Every time I read Seth Godin's blog, I get a strong feeling that all the conventional wisdom about marketing oneself as an artist is wrong.
Godin has an endearing mission. He understands exactly how irritating being marketed to is, and still has something to say, so he's figuring out workarounds. He wants marketers to be more honest. He understands the marketing value of overdelivering and downplays the usual stuff, like talking endlessly about yourself and lying. This post is classic Godin: it's about talking about other people instead of your product.
Two things about this approach make it particularly relevant to artists:
1. Unlike most approaches to marketing, it takes as given the fact that nobody is listening. Worse. That everyone is actively working not to listen. And instead of talking more or louder, Godin is suggesting creating a new playing field that the consumer (gallerist, other important person you're marketing to) actually wants to be a part of.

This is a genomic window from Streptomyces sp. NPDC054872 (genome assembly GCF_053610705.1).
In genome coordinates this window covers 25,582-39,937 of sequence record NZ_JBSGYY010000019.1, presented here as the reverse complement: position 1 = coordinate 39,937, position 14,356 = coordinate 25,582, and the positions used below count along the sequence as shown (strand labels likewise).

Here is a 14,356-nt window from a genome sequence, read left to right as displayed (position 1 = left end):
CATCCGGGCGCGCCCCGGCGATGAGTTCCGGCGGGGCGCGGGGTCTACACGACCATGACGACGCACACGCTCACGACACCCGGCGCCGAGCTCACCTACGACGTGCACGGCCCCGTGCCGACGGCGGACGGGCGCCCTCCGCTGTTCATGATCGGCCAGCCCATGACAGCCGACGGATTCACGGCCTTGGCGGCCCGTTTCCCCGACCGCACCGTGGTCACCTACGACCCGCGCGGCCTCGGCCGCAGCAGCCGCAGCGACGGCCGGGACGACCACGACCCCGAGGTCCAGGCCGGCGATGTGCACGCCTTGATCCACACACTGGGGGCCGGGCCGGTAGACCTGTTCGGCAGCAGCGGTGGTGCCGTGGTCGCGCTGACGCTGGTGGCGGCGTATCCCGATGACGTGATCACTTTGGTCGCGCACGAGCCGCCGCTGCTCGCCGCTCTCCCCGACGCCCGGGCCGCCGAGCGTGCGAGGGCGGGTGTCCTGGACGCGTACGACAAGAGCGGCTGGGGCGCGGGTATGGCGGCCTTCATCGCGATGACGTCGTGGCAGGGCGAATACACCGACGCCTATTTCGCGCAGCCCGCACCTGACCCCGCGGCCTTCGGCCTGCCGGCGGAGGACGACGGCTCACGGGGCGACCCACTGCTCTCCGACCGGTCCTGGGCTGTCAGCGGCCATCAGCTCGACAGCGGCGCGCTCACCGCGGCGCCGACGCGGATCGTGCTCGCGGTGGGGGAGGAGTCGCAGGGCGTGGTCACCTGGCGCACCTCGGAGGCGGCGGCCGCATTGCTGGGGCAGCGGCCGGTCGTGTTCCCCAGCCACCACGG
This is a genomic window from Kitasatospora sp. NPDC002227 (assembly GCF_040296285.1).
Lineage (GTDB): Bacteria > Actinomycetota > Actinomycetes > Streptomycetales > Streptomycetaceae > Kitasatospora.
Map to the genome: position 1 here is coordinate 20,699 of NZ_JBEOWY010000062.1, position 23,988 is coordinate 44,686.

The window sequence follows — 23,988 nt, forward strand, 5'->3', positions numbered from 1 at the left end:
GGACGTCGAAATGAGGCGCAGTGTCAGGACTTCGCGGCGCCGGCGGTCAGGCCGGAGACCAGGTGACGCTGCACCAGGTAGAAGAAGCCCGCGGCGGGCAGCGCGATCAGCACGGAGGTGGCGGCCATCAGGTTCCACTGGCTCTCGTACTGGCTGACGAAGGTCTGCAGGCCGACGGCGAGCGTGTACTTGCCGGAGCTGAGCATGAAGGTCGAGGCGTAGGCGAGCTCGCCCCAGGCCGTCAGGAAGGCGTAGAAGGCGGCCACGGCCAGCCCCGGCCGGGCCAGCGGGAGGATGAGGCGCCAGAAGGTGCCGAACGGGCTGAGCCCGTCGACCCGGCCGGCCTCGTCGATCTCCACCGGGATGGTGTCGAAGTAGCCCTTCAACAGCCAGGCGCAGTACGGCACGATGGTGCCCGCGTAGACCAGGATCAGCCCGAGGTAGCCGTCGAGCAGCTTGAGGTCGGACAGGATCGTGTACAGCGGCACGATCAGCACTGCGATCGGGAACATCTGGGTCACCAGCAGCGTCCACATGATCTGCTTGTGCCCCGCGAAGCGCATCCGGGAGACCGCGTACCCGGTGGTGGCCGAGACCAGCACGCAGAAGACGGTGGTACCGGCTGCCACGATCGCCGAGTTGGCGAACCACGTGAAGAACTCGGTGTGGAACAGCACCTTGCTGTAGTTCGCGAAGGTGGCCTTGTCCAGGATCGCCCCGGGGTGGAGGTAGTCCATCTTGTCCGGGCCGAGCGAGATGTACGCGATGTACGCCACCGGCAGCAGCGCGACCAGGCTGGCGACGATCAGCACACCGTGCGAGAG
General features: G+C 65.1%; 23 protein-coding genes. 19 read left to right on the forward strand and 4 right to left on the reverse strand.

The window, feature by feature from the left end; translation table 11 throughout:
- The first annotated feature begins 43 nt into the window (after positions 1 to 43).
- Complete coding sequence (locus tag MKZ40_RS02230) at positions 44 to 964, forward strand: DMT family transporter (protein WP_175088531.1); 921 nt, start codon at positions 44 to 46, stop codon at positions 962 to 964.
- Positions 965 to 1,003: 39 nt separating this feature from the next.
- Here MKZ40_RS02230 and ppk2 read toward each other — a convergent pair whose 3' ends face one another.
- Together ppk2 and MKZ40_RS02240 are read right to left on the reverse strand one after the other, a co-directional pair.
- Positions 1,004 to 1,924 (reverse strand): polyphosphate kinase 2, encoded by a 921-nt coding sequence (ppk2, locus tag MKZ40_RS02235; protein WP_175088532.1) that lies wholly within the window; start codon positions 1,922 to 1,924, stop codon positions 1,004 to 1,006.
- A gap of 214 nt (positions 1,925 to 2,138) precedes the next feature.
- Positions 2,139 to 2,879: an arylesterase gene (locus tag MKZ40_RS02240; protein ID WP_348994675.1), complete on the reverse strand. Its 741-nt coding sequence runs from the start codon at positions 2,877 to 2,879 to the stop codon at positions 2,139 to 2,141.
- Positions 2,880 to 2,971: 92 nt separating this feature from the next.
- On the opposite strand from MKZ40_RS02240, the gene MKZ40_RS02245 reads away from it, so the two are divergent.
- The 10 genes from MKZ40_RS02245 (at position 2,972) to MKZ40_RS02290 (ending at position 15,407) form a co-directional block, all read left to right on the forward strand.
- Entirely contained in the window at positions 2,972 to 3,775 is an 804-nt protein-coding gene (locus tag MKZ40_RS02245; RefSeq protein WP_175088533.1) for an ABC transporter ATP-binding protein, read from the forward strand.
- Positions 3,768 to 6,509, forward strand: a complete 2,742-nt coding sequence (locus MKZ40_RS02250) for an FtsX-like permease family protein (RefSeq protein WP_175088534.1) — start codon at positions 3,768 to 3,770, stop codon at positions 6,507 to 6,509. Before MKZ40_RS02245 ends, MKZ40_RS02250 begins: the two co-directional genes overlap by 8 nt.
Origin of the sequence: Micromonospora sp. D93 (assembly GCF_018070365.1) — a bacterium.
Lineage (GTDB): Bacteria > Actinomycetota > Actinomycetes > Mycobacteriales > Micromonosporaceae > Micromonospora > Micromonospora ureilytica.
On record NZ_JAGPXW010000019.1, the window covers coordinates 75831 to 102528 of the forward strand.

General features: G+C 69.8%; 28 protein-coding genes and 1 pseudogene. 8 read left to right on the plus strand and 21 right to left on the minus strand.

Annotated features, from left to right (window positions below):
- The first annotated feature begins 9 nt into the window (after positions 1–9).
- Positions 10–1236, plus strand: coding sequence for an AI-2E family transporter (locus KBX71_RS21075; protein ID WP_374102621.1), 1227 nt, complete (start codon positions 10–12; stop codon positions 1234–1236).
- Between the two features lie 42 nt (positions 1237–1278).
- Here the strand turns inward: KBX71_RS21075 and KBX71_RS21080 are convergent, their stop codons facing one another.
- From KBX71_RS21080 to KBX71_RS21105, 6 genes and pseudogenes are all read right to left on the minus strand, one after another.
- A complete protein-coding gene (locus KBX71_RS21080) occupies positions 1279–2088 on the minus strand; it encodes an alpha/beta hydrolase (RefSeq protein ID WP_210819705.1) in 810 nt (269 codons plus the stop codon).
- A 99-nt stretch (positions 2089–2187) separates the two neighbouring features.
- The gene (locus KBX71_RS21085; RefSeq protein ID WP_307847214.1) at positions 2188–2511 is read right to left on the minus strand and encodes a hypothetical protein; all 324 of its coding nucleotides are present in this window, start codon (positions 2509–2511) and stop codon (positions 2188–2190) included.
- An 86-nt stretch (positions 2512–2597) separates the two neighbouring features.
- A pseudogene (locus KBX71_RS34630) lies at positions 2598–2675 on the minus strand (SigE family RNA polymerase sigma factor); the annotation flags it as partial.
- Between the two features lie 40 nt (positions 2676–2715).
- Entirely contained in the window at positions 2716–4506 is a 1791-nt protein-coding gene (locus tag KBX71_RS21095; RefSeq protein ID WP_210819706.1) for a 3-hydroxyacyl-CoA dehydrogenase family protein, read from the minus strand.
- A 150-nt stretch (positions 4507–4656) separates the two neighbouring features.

2. Instead of being about talking, it's about being trustworthy and developing your (or your brand's) integrity.
These are a hard sell. Creating a playing field that someone important wants to be a part of seems impossible when that person won't even look at your slides. And integrity? In the mean streets of Chelsea, the Lower East Side and Culver City, where bad behavior is the rule? It seems like an invitation to get fucked.
But this is exactly what I like about Godin's approach. In order to buy it, you have to swallow the hardest pill of all, and know that nobody wants to listen to you. But you also have to know that you have the power to create a listenership over time by behaving with integrity.
What about you? What marketing strategy has worked best for you? Where do your opportunities come from? What do you find a complete waste of time? Do you send unsolicited material to galleries? Do you apply to juried shows? Do you wait for hookups from friends? Is there another marketing blog you read? Do you hate to call it marketing?